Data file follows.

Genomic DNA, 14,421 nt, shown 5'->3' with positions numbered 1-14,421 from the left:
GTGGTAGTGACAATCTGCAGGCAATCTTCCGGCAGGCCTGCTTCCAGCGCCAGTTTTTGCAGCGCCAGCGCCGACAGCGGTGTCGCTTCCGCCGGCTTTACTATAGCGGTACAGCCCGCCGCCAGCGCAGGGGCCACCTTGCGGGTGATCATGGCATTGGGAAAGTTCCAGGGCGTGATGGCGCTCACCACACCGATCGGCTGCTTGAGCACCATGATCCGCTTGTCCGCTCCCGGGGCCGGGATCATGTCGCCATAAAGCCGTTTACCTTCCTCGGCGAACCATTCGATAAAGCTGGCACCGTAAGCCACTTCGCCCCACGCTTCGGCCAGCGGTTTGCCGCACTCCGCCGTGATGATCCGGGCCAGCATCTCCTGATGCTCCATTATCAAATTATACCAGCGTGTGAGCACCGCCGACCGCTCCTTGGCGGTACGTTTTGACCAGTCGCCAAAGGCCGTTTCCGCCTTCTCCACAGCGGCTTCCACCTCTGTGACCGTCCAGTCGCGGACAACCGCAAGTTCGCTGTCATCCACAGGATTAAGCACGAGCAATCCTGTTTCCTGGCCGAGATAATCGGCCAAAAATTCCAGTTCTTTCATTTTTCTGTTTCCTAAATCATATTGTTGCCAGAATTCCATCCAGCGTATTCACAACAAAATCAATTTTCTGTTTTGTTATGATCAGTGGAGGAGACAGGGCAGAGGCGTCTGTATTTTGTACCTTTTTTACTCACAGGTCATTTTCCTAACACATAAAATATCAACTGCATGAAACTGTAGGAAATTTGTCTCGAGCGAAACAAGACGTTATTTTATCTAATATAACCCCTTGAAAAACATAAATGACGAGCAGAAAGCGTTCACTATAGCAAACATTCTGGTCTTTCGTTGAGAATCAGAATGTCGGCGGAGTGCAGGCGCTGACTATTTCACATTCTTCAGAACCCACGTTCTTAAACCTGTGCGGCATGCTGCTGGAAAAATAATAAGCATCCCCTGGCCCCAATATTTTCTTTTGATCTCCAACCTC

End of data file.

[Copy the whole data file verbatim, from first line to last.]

Genomic DNA, 14,421 nt, shown 5'->3' with positions numbered 1-14,421 from the left:
GTGGTAGTGACAATCTGCAGGCAATCTTCCGGCAGGCCTGCTTCCAGCGCCAGTTTTTGCAGCGCCAGCGCCGACAGCGGTGTCGCTTCCGCCGGCTTTACTATAGCGGTACAGCCCGCCGCCAGCGCAGGGGCCACCTTGCGGGTGATCATGGCATTGGGAAAGTTCCAGGGCGTGATGGCGCTCACCACACCGATCGGCTGCTTGAGCACCATGATCCGCTTGTCCGCTCCCGGGGCCGGGATCATGTCGCCATAAAGCCGTTTACCTTCCTCGGCGAACCATTCGATAAAGCTGGCACCGTAAGCCACTTCGCCCCACGCTTCGGCCAGCGGTTTGCCGCACTCCGCCGTGATGATCCGGGCCAGCATCTCCTGATGCTCCATTATCAAATTATACCAGCGTGTGAGCACCGCCGACCGCTCCTTGGCGGTACGTTTTGACCAGTCGCCAAAGGCCGTTTCCGCCTTCTCCACAGCGGCTTCCACCTCTGTGACCGTCCAGTCGCGGACAACCGCAAGTTCGCTGTCATCCACAGGATTAAGCACGAGCAATCCTGTTTCCTGGCCGAGATAATCGGCCAAAAATTCCAGTTCTTTCATTTTTCTGTTTCCTAAATCATATTGTTGCCAGAATTCCATCCAGCGTATTCACAACAAAATCAATTTTCTGTTTTGTTATGATCAGTGGAGGAGACAGGGCAGAGGCGTCTGTATTTTGTACCTTTTTTACTCACAGGTCATTTTCCTAACACATAAAATATCAACTGCATGAAACTGTAGGAAATTTGTCTCGAGCGAAACAAGACGTTATTTTATCTAATATAACCCCTTGAAAAACATAAATGACGAGCAGAAAGCGTTCACTATAGCAAACATTCTGGTCTTTCGTTGAGAATCAGAATGTCGGCGGAGTGCAGGCGCTGACTATTTCACATTCTTCAGAACCCACGTTCTTAAACCTGTGCGGCATGCTGCTGGAAAAATAATAAGCATCCCCTGGCCCCAATATTTTCTTTTGATCTCCAACCTC